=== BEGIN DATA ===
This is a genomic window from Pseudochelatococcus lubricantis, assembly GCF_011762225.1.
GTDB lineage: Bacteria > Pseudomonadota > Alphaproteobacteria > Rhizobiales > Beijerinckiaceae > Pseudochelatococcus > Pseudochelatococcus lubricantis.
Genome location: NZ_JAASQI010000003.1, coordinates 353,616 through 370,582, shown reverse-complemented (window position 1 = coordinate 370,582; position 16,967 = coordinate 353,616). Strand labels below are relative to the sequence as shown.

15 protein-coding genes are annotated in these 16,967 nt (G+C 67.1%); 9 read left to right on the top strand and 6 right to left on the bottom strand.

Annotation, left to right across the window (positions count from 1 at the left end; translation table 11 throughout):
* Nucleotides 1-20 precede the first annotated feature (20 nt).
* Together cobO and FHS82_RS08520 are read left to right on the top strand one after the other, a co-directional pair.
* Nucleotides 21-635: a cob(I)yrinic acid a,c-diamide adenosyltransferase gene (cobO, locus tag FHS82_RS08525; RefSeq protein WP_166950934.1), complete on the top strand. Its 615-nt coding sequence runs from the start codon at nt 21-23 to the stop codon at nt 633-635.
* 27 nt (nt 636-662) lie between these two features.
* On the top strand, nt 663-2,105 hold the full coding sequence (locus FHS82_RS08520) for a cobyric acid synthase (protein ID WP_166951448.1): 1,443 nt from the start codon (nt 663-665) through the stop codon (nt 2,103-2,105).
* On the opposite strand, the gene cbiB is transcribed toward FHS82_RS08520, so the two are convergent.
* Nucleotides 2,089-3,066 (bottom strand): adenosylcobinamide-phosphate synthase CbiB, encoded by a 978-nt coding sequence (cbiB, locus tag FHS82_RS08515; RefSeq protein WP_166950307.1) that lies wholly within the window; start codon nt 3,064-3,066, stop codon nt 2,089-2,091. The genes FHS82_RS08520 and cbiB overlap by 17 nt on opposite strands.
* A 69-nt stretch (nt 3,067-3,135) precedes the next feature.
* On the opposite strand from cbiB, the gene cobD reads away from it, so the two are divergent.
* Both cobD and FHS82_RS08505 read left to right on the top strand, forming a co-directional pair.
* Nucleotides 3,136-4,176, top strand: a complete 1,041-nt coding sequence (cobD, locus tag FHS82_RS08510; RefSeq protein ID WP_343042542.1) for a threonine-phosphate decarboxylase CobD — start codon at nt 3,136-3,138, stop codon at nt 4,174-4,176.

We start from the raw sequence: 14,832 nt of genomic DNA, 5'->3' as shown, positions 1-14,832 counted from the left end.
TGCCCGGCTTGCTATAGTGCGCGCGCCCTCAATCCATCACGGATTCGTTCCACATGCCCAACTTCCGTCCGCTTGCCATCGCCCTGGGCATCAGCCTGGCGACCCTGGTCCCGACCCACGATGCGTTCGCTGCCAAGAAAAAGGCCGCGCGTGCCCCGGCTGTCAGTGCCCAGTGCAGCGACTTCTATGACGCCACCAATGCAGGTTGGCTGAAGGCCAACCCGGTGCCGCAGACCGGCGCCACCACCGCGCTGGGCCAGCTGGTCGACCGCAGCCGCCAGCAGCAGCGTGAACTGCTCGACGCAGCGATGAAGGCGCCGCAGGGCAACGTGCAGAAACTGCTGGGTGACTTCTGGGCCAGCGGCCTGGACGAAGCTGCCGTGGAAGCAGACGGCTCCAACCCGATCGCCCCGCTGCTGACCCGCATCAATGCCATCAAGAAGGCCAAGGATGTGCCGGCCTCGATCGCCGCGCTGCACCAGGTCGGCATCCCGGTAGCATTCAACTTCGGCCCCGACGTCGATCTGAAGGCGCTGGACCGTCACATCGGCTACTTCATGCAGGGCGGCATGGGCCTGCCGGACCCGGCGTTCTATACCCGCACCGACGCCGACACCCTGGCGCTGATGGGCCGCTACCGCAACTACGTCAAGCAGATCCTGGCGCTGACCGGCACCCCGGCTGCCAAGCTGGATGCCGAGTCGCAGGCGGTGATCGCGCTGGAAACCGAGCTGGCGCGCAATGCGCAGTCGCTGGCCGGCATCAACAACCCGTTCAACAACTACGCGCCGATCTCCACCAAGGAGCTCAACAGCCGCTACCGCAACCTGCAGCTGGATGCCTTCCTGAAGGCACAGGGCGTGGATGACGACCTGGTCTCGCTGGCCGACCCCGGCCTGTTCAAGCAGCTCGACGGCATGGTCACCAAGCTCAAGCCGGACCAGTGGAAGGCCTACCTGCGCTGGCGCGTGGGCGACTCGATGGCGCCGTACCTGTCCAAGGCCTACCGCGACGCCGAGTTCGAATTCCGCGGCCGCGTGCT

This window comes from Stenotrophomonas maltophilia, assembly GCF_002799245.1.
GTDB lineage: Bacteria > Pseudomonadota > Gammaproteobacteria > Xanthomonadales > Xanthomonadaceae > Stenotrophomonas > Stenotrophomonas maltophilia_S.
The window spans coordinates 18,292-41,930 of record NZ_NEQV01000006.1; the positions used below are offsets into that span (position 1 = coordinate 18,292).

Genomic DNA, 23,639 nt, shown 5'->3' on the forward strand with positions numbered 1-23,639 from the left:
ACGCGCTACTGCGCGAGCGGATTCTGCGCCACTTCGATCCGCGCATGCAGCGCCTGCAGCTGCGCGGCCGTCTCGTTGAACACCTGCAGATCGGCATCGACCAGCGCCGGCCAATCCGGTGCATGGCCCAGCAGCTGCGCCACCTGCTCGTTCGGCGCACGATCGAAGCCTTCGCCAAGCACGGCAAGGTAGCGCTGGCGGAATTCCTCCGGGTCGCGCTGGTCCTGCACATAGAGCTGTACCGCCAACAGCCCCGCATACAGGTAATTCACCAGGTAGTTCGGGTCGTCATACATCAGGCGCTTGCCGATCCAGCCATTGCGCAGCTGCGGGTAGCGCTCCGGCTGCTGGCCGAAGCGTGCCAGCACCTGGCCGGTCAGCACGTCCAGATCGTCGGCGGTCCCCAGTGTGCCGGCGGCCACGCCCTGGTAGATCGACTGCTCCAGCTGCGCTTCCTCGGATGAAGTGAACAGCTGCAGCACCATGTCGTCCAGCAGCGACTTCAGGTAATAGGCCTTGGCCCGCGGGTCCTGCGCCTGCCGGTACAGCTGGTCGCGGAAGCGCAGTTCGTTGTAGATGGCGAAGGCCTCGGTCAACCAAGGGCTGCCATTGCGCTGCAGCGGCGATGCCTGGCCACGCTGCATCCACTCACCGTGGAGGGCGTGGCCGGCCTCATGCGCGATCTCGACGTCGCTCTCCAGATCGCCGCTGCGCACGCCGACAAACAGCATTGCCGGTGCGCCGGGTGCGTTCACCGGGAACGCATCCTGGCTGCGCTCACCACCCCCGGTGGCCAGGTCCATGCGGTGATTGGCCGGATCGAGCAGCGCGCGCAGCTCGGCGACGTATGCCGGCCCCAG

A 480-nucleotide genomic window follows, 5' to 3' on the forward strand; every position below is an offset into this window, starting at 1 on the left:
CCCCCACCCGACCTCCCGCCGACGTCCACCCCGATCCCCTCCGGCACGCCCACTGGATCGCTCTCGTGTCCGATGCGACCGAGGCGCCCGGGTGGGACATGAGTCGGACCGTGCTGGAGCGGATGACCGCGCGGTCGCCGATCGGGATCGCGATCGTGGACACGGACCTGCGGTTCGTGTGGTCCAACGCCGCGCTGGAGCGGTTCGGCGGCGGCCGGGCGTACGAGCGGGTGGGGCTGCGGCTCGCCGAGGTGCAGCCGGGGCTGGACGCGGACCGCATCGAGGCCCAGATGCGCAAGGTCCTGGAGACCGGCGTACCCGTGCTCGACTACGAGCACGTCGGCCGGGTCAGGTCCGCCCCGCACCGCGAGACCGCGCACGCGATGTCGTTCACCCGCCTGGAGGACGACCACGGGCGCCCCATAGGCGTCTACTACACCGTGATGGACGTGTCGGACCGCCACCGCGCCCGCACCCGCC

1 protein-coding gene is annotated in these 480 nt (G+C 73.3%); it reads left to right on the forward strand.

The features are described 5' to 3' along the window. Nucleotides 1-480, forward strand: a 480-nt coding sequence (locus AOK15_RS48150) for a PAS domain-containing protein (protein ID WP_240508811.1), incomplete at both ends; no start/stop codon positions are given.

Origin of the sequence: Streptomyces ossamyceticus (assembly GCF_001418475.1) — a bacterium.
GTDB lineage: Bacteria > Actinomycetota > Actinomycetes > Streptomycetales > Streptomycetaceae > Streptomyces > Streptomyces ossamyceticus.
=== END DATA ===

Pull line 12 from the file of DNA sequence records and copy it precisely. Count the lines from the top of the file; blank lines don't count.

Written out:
* Nucleotides 2,089-3,066 (bottom strand): adenosylcobinamide-phosphate synthase CbiB, encoded by a 978-nt coding sequence (cbiB, locus tag FHS82_RS08515; RefSeq protein WP_166950307.1) that lies wholly within the window; start codon nt 3,064-3,066, stop codon nt 2,089-2,091. The genes FHS82_RS08520 and cbiB overlap by 17 nt on opposite strands.